The Daily Clintonian from Clinton, Indiana on December 28, 1936 · Page 4
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The Daily Clintonian from Clinton, Indiana · Page 4

Clinton, Indiana
Issue Date:
Monday, December 28, 1936
Page 4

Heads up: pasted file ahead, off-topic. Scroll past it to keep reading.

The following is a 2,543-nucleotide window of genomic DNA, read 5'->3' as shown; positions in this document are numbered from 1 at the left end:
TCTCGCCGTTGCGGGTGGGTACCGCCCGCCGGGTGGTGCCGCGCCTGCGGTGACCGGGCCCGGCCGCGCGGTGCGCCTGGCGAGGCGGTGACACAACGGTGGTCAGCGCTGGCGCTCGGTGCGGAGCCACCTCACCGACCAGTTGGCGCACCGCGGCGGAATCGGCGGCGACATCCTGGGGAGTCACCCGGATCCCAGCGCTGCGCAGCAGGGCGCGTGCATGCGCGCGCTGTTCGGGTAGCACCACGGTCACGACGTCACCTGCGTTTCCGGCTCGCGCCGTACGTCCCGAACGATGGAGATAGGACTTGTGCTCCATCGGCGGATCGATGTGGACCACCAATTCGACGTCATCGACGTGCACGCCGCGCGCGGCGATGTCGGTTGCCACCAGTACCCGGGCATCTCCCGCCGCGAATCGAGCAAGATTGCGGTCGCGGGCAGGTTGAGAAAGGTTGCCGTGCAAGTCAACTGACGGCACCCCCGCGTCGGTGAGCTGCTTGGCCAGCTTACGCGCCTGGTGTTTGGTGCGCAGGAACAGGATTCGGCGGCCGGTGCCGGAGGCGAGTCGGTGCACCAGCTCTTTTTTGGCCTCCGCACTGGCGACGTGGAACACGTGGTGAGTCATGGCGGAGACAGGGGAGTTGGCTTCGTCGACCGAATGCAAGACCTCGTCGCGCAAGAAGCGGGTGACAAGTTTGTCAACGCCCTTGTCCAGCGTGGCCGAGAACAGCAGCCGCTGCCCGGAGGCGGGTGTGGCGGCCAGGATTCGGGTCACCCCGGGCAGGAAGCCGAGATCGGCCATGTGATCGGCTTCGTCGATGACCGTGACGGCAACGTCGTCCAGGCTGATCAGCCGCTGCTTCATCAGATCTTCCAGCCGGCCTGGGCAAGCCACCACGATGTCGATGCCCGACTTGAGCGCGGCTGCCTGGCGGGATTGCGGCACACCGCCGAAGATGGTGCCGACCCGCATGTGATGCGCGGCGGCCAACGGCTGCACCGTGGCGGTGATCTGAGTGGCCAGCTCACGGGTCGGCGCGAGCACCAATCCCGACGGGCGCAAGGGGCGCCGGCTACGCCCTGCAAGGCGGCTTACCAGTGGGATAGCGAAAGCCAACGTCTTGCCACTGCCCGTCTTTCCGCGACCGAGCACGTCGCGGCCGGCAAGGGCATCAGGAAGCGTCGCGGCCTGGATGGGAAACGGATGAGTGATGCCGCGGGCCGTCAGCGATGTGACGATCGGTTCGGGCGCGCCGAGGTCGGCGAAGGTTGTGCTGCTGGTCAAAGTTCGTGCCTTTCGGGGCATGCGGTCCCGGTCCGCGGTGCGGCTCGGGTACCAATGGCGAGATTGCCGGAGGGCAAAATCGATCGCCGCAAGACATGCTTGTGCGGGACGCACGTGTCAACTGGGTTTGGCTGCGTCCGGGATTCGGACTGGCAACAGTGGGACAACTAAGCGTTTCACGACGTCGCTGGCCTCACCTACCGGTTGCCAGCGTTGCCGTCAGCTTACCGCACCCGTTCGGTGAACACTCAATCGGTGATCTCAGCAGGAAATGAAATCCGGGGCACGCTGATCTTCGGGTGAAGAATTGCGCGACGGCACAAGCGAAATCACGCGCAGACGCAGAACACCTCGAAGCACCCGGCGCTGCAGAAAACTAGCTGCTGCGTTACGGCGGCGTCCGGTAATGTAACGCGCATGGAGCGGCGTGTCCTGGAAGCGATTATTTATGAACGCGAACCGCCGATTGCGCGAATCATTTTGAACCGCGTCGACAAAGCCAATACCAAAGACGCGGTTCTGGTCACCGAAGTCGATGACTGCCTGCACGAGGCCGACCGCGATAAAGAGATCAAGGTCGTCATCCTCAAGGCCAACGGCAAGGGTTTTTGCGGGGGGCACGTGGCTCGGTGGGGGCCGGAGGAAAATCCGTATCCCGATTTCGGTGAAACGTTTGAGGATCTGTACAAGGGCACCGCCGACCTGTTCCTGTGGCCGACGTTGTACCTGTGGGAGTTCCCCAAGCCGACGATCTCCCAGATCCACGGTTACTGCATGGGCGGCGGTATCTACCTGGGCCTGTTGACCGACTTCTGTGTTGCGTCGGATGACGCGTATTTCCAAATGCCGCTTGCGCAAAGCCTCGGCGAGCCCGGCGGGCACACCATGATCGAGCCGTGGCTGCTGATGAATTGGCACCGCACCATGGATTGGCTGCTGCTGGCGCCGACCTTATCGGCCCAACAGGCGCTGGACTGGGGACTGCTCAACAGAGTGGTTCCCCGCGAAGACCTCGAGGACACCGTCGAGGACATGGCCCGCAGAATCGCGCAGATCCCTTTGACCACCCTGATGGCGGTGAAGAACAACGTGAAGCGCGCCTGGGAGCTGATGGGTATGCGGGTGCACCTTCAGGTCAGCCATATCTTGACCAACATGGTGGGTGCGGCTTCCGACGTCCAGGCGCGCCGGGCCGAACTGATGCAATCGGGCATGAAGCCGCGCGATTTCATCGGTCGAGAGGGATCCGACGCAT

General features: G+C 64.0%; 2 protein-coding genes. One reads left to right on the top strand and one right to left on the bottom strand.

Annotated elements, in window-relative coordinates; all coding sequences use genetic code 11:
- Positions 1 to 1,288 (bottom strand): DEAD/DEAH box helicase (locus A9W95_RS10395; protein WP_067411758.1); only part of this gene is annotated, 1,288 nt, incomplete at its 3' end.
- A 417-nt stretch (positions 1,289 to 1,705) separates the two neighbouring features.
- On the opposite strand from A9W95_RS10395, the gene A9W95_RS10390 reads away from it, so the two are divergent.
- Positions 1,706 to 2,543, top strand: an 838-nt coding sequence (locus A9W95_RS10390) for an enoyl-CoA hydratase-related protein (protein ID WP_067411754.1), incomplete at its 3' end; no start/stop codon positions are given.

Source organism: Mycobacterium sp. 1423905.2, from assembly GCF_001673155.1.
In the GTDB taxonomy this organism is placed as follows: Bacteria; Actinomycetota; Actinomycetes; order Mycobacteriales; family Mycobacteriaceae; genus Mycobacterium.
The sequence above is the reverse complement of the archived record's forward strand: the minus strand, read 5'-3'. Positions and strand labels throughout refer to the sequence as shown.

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e Dally Clintonian, Clinton, Indiana Monday, December 28, 1936 ge Four THE DAILY CLINTONIAN Found d j Behind the Seen Kstabllsked as The Weekly Clintonian 1890 TIib Clinton I'lalndealer absorbed In 181)8. n mm m i Gmi L. Cucey .1 Editor and Publisher HOLLYWOOD rge CHAPTER XXI Christie followed the silwr vision of loveliness that was A!ele, Iter bridesmaid, thruutdi the veutiuule ulered at the Postofrice at Clinton, Indiana, as Second Cltaa Matter. . Member Indiana Republican Editorial Association "Weill" Aunt Nettle said, bus Ulna- in. all dove-irray and dia moment. The last girl Lew dined and danced was Suzanne Kaaren, door, into the church. monds, and complete to the very By HARRISON CARROLL 4,'opyrlgnl, lass, King Feature hyadlcata. Inc. last detail 01 corsage oi purpio ur The hands in which she held the great shower butlquct of lilies of the cbids. HOLLYWOOD Toy airplanes National Advertising Representative: - GEO. B. DAVID CO. 1900 Wrlgley Bldg., Chicago. 1-1 It General Mutuia UI.U . Detroit 110 Dual 42nd St., will make a fortune tor Reginald "Havent you finished supper yetT I thought you'd be READY 1 Let me see the back ef your hair New York 1 Denny. Th Opera lovers will be amazed to hear Lily Pons make a hot number out of "The Blue Danube" In "That Cilrl From Paris". The tiny diva turns out to be quite a comedienne in her new picture just previewed here. She la pushed around, slap And where did all the people come from? Aunt Nettie had said just a few! And here they were scores of them ... people she hadn't even dreamed of as she walked down the aisle. She heard the delicate rustle of her own train following her. She saw, in the upturned faces . of stranger, that she was lovely, that they were going to go home and say that the bride was beautiful. "Thank heaven for that," she thought warmly. "Thank heaven that I really am younz and slim, and have nuturally curly hair, and won't have to fuss to look nice for years to come , . . and that people think I'm beautiful today, bo that enterprise h a prospered b I iu. .... urn, very nice. "I think that's all now. Miss Par Phone 1 1 7 Phone 41 yond the actor'; valley were perlectly steuuy. "I'm perfectlycaliii!"sho thought, surprised, and n little troubled, as Bhe mechanically kept step to the organ's rolling meludy. "I'm too calm. I don't feel a thing. This is my wedding, and I ought to be worrying, or nervous or something, and here I am wooden as a stick " The ushers had reached the chancel steps. The minister was waiting with ker, though you might stop In at Miss Adele's room on your way out and see if she's satisfied with that wildest dreams. He and his as stick fashion, by Jack Oakie, Gene braid arrangement. It looked little stiff to me. Raymond, Mischa Auer, etc. Hut the film's most daring experiment sociates now have) orders for more than comes while Lily is singing "Una Voce Poco Fa" from "The Barber $1,000,000 worth "Come, Rose, you can help me with the wedding gown Christine I I know that Miss Parker wants to wish you happiness, but some other his book, THE DAILY CUNTONIAN'S PLATFORM: 1. To further every interest of Parke and Vermillion eountiea. 2. To aout the revival of the Indiana coal mining industry. 3. To cooperate in solving- Vermillion County 'i unemployment problem. 1 4. To beautify Clinton and make it the moat attractive city of Seville". All through the num of the miniature She looked for Donald, Bnd found I some of them will tell Donald, and planes In 1937. him where she knew he'd be. I make him feel good " ber, the scene cuts back and forth between the star singing on the Metropolitan stage to the clowning Denny make time, dear. She can help us more ov running along GOOD night, Miss Parker. Christine, how can you be them to sell for prices from 25 ' of its use in the atate. of Auer, Oakie and Frank Jenks In the audience. The preview crowd so helpless when there's so mucn to do.,f cents to fl8S, here loved it The de-luxe Isabelle, In a new black evening mm m type attain a speed of SS miles an gown, a red velvet wrap slipping The family crest of Louise Lati from her shoulders, trailed in and hour and rise to a height of 6,000 mer is the same as that used by feet. A new associate in the business former King Edward when he was sat on the bed, smoking, saying nothing. Cigaret ashes dropped on the whits lace veil; she blew them Prince of Wales. In 12BB. John is John Hewlett, who managed the AN ESSAY ON BUYING AT HOME Millions of words have been printed and uttered in the interests of trading at home and every community of any size stages leal drives to keep the home town dollar revolving in the circle of its business enterprises. luch ridicule has been poked at small towns and cities as they attrmDt to develop into tradine centers but the same ambitions Latimer, ancestor of Louise's, was tour of Colleen Moore's doll house, awav. smiling her twisted smile. "Now the dress," Aunt Nettie granted permission to use a plume of feathers with the motto "Semper Constant" as his family crest. and who the film colony still thinks will marry the former star some day. Hewlett becomes promotion said, panting. "Hold your head per feetlv still. Christine. PLEASE!" manager of the company and will Rose dropped the heavy satin handle world wide distribution, folds over her shoulders, knelt to The plume of fea&hers was, and .la still, the heraldio - crest of the Prince of Wales. The Latimer family long since abandoned the adjust the train. Christie found herself breathing hard, as if she had been running a The year's oddest inheritance is reported by Scott Kolk, who plays move the boosters of the larger metropolitan areas and their rival ries are on the same plane. It is laudable for any municipality to desire growth and, because so many cultural activities depend upon the prosperity of business, entirely commendable to encourage the use of It, but Louise has some silverware given her by her grandmother that still retains the crest. long way. "The veil, Mis' Cooper?" Rosa "Secret Agent X-9" in the Universal serial. He has just fallen heir to a railroad station in the asked. Here and there In Hollywood. . . . threatened traffic Jam of long town of Houghton, Maine, and, within the next 30 days, expects to come into a spur railroad that Isabelle lifted it with fingers on which the nails had been lacquered the color of blood. Rose took it, reverently, as though she were lifting some holy thing. Christie distance calls on Christmas Day has the celebs booking their calls goes with it. advance. Margot Grahame stooped a little to receive It. already has arranged a talk to Then there was a rustle and a swish, and Adele's excited voice: "Look at me, moms I Look, Isf London on the 24th. Anton Wal-brook has put In his reservation for the lines to Vienna and to Italy. Innumerable calls to New York are being listed. . . . With Christmas Christie, stop admiring yourself a minute, darling. Look, is your bridesmaid all right?" "Oh, lovelyl lovely!" Christie cried, genuine admiration written all over her startled, flushed face. bonuses in doubt at some of "lie studios, a new kind of gambling spree has bit the film colony. Prospective bonuses can be bougnt "You re just too beautiful, Adelel A silver princess!" Very few know that George Brent has quietly given up flying. There's quite a story behind it About three months ago, the actor took off from a Bake rsfi eld airport for a short flight. He circled low around the field, then did a rapid climb. After an hour or so he nosed down again. White-faoed mechanics ran up to him. They wanted to know if he was crazy. Then they pointed out a maze of high tension wires that Brent had not noticed and literally had played tag with. The actor sold his plane right after the incident. Three weeks later, it crashed, killing its new owner and two other occupants. "Wait till you see her carrying the orchids with it," Nettie said. growth' of home town enterprises, which provide employment for local citizens. iThere was a time in many cities when a man or woman who bought' out of town was considered something of a misfit. There was 'a' general realization of the desirability of keeping money at home but not quite such a clear conception of the way to turn the trick. ' It was generally assumed, in many quarters, that what was necessary was a series of articles on trading at home in the local newspaper .at the editor's expense and that was that. 'Today,' more than ever before, it is being generally recognized (hat tne job of keeping home money in town is primarily one that belongs to the merchants and business men and that it is not to be undertaken in the same way that colleges work up pep for football games. There is no use to assail a fellow-townsman for trading somewhere else when there is a distinct advantage to the family pocket-book in so doing. In other words, trading being what it is, buyers are naturally going to take the best bargains they can obtain and' it is the, function of merchants to provide them with the best buys. No town pan successfully institute buying at home and keep It at some plants for as low as nva dollars. . . . Back from Palm Springs, Arline Judge has taken up where she left off with Pat Da Clcco. They were at the Troca-dero the other night. . . . Al Jolson, the dude, is wearing alligator skin "Dead white, with the magenta veinine just enough color to . , . Isabelle, tell me frankly, is that He would always understand, forever and ever. "At least, the bridegroom didn't hoes. . . . And the Frank Lloyds, fail us, she thought, and looked across at him, love and laughter in after living In Whittler for so long, are selling most of their holdings headdress too theatrical? With her hair dressed that way, she'd still be finished without it With a little cry the bridesmaid put her . hands to the silver and fiearl diadem that made her look ike a Russian princess. "No! It would spoil everything. Christie er eyes, because he looked so stiff to move into Bel Air. and scared, and nobody, not even she. had given a thought to him all Today's Puzzle: What foreign day. Now he had taken her hand, and actress is a secret follower of the the minister was reading. She tried wouldn t It?" Before Christie could answer, Isabelle drawled: "Certainly it would. It would You Asked Me and I'm Telling You! Cleo Lindsay, Venice: Good heavens, is the Ginger Rogers-Lew Ayres re-marriage rumor cropping up again T There's not a chance of it coming about. Neither seems to have a steady heart interest at the to listen to what he was saying, but her head was a vacuum, she couldn't nudist cult and recently shocked the daylights out of a couple of European friends by receiving them in the drawing room, plenty ruin the entire plot. You might not Through the open doors came the cool sweetness of the spring night. The organ's triumphant note was fainter, farther away. Jim Raymond, the best man, ushed through the crowd of people slow the steps. His gardenia gleamed whitely in the shadow. "The car's right here the first one!" he called in a hoarse, stage whisper. Donald held her arm more tightly. A little murmur of admiration hummed through the crowd. A child said, "Oh I She's like a doll!" "Get in the car, doll," Donald whispered, "and watch that tail of yours. I'd hate to step on it!" "Don't you dare boss me!" she whispered back. They clung to each other in the slow moving car, laughing, and lighthearted. They didn't see his mother, weep decolletteT think,' couldn t feel Donald's responses were low, and indistinct, but she answered clearly, easily. Then he slid the narrow platinum eclipse the bride, and what a pity that would be!" "For shame!" Nettie cried, sharply. Adele's delicate face puckered. The butler tapped at the door. "The car has been waiting nearly twenty minutes. Shall I have it go on waiting?" band on her finger, and she heard the minister pronouncing them man and wife. They were married . . . the wedding that Aunt Nettie had slaved about for weeks was over that soon! She and Donald. . . . She lifted her eyes to his, really seeing seems most natural as a kind-hearted outlaw while Herbert Mundin and his tin pans pruvide numerous laughs. Polly Moran in "Oh, Duchess" and Fox Movietone News are short subjects. "Yes, dor Isabelle called. "Don t him for the hrst time, for the first you know the bride is supposed to be late?" . "Not this bride!" Christie said, so naturally and quickly that even Isabelle laughed and the atmos ing unrestrainedly on her daughter's shoulder, as thev made their time smelling the lilies, recognizing in the serious pink face of the min MOVIES 'A MKNSAt.N TO .AIU I V AT T1IK I'OI.I MltlA You'll find tliis movie a spectaeu-lar drama, excellently photographed, hased on the unusual and thrilling trip taken hy the lone Boldier who earrled tlie fa.nuous secret me.':saKe from rresident McKinley to (ieneral Garcia. John Holes undertakes the hazardous trip into the jungle-infested regions 0f f'ulia with his destination unknown. Barbara Stanwyck is cast as a Cuban aristocrat who gets caught with Boles on the ister Doctor Graham, who had' married them, the man who had going unless it possesses alert, industrious and capable merchants, who are able to sell merchandise along modern lines, giving customers. the tame advantages that can be obtained in other marts. Buying at home will not work if all that it means is the snaring of dollar from unwary and unintelligent buyers. " Clinton merchants have the ability, they have the means and many of them are now exhibiting merchandising skill that encourages1 the belief that buyers will find it worth their time and money to shop here. 'The same observation applies to many merchants in nearby towns and cities. The local merchant, everywhere, has the advantage of proximity to his trade which nobody can take from him.' It is worth having and should be the means of securing for him the trade support of the buyers in his natural field of operations. phere was cleared. With, her own hands she adjusted the orange blossoms, pinned joyous way up the aisle. Nor did they see the wizened, slightly cross-eyed old gentleman, who, uninvited, sat in the back row of the church, and by his perfectly ridiculous resemblance to the late Adoiphus Cooner had comoletelv : MKX.DN A Holts;' AT THK ?AI,ACE After two hilarious years as Broadway's reigning coniedy hit, "3 Men on a Horse" goeB galloping on to success with a highly compe the lace in place. "One more dab of powder and I'm ready. I hope I don't fall on this talked at Adoiphus funeral . . . Adele was handing her back her flowers. How lovely they were . . . bow cooly, mystically fragrant . . . With her heart in her eyes, Christie looked again at the man she had just married . . . What was he thinking, this stranger that train. Aunt Nettie, am I really all Wit?" unnerved Nettie as she passed him on her way up the aisle behind the bridal party. Isabelle saw him. too. for she "Perfect," Nettie said, looking at tent cast. Frank McHugh. Joan her own nicely waved hair as she Hlondell, Carol Hughes, Guv Rib- bee , Allen Jenkins, Sam Levene and dangerous trail. Wallace Beery Teddy Hart are leading characters. she loved, and had just promised to live with forever? He was looking at her, too, and his eyes were misty. He understood. He would always understand, forever and ever. And suddenly great tears stood in her own eves, and she smiled The rollicking comedy has McHugh looked in the glass with Christie. But Hose flung her arms around her and kissed her. "Miss Christie, you look so beautiful I'm almost too. scared to touch you, but that ain't going to stop me from telling you so, and hoping you'll be the happiest girl in the .world!" as a timid soul who writes verses Basketball Season gripped her mother's arm tightly, and hurried her past him. "Do you feel faint, Mrs. Cooper?" Wilbur Curtis, the stupidest usher, asked solicitously. "Mother has some smelling salts with her, if you haven't " "No, it's nothing nothing " Isabelle cut in coldly. "She'll be all right once she gets out in the air." They pushed and prodded her out of the church. (To Be Continued) Copyrlflit. 1 f 33, KIdi feature, b adnata. Im t4 tm ten Insbssas la. 0 - through them, warm and alive and happy, pressing her flowers to her heart with one hand, holding Donald's arm with the other, walking someone said in a stage "Now I whisper. IittJe down the aisle with hin . , . mar- Someone else gave her a push. , tied. lor greeting cards. He lias an uncanny gift for predicting winners In horse races: the ones he picks come In first every time. When his friends :u last reaize his girt, "Oiwin" Is im-lirlsoned with Joan Hlondell as his lovely guard. When Ihe unfortunate man's wife gets the police and starts a city-wide search, complications pile up. A Clyde McCoy .Band Act and colored cartoon are other treats. home. MUs Fior ui Vale went to Linton, Monday. bles. Prizes were awarded to Mrs. Tom Brazil, high; Mrs. Dan Jones, 'junep, and Mrs. Joe Atherton, low. guest of the dub. Tje evenini; wa spent in playing bunco at three ta Mr. and Mth. Adam Clarkson gave a fine Scotch Christmas turkey dinner. There were twenty-einht As Opera Season Got Underway guests incuding Edward Hrogan and family, James Clarkson and family, D. Mclntyre and wife, Sam Robinson, and others. Fruit and cake were served in the afternoon. Millie Clarkson gave some recitation, which were much appreciated. The orowd joined in the singing of old time melodies and sacred music and ureatly enjoyed the day. Mjnes 11 l en Hett and IT 'nnd nitpuded the teachers' awKoH- i tax this he inxwr AT THK A II Art H The diminutive screen volcano, Jane Withers, has her best role lo lale as the little southern pirl who lifts the niortRuse off the old homestead, unites a ronmntie voting roti )le. geis herself into all manner o! 'tinny scrapes and yet finds time for Home snappy modern dancing and Milling nunilieiH. SlUn Summerville, Helen Wood. Thomas Beck. Claude '.illiiifcwaler and Donald Took out-io themselves in supporting roles. The lour swiiigy melodie? are "Un-He Tom's Tallin Is a CaharW Now." "Does You Wanna Co to Heaven?." "I'lck. Pick Pickaninny" and "It s JuJep Time in Dixieland. You'll like it as well as the children. A Terrytoon about some "Sunken atfon this week In Indianapolis. Mrs. Kaymmid Foltz Is confined to her liunif in Vine Htret with an attack of influenza. Henry King, of Detroit, Mich. spending a couple of wekw at tin-tume of hiH nephew s 1 1 c 1 niee. Air, and Mrs. Fell Scullion n;' North Heventh street. TrfaKureH," Foi Movietone News and a few "Crazy Inventions" are alno on the program. fen 1 r bn T t j( ill i vn- Miss Esther Koliner entertained last evening with, a delightful liridte party at her home. Bridge was played at four tables. The prizes wre awarded to: Mjss Dorothy Ilaleh. high; Mrs. William (illfoy. second high; and Miss .Mary Curtia. low. YESTERDAYS iiwkjibici: -Hi, I Ml I Miss Jeunie Kiltliy and Elsie Sluliz. Claude KwIiik. .!( Kuli h and Arthur Mw-tifli of lmliun University and Frank liaxter of Hose Poly; Misses Hannah Dick. Bessie Stark and Frances Newton, of the State Normal; Harold Nourse, Fred Walker. John Wesley Redder and Roherl Porter of Purdue; Morey and Roy Cloyd or WahaBh spent the holidays at home. Miss Alma Mooney who Is attending the stale normal. Miss Senora ljt Plante or South Third street entertained the members of the Tri Rappa sorority last evening at her home. Mrs. Dain Miller was the assistant hostess. Frtederlc Bchott Ku-sten Magsbut Edward Juhasaa hloh P"" lo be one of the most brilliant to the Mstor of u,e Metropolitan Opera company was an occasion mutual congratulation, between thu noted trto. left to rtght intrench Schott. Ktrsten Flagstad. both pruiclpaU or the Metro! pulitan. and Edward Jolumon. general manager. Miss Audrey Vales of South Fifth street entertained the members or the Jolly elub last evening at her